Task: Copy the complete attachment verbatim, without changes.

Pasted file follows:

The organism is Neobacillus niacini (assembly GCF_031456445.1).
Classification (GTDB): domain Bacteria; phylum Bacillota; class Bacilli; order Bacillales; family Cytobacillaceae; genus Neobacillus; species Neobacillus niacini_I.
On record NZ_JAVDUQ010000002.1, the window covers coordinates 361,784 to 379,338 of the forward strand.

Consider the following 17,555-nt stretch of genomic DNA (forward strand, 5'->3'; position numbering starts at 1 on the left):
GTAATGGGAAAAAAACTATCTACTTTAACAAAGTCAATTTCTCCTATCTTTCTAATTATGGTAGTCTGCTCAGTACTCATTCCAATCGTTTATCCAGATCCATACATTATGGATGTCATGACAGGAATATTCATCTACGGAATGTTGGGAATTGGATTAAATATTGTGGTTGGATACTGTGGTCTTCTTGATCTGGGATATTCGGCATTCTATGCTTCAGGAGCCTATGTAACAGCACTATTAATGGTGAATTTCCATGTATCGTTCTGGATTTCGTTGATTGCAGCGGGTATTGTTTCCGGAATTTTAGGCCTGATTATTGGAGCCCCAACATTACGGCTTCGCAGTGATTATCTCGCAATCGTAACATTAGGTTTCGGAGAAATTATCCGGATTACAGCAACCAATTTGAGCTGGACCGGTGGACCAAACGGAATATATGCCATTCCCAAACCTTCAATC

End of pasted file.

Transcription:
The organism is Neobacillus niacini (assembly GCF_031456445.1).
Classification (GTDB): domain Bacteria; phylum Bacillota; class Bacilli; order Bacillales; family Cytobacillaceae; genus Neobacillus; species Neobacillus niacini_I.
On record NZ_JAVDUQ010000002.1, the window covers coordinates 361,784 to 379,338 of the forward strand.

Consider the following 17,555-nt stretch of genomic DNA (forward strand, 5'->3'; position numbering starts at 1 on the left):
GTAATGGGAAAAAAACTATCTACTTTAACAAAGTCAATTTCTCCTATCTTTCTAATTATGGTAGTCTGCTCAGTACTCATTCCAATCGTTTATCCAGATCCATACATTATGGATGTCATGACAGGAATATTCATCTACGGAATGTTGGGAATTGGATTAAATATTGTGGTTGGATACTGTGGTCTTCTTGATCTGGGATATTCGGCATTCTATGCTTCAGGAGCCTATGTAACAGCACTATTAATGGTGAATTTCCATGTATCGTTCTGGATTTCGTTGATTGCAGCGGGTATTGTTTCCGGAATTTTAGGCCTGATTATTGGAGCCCCAACATTACGGCTTCGCAGTGATTATCTCGCAATCGTAACATTAGGTTTCGGAGAAATTATCCGGATTACAGCAACCAATTTGAGCTGGACCGGTGGACCAAACGGAATATATGCCATTCCCAAACCTTCAATC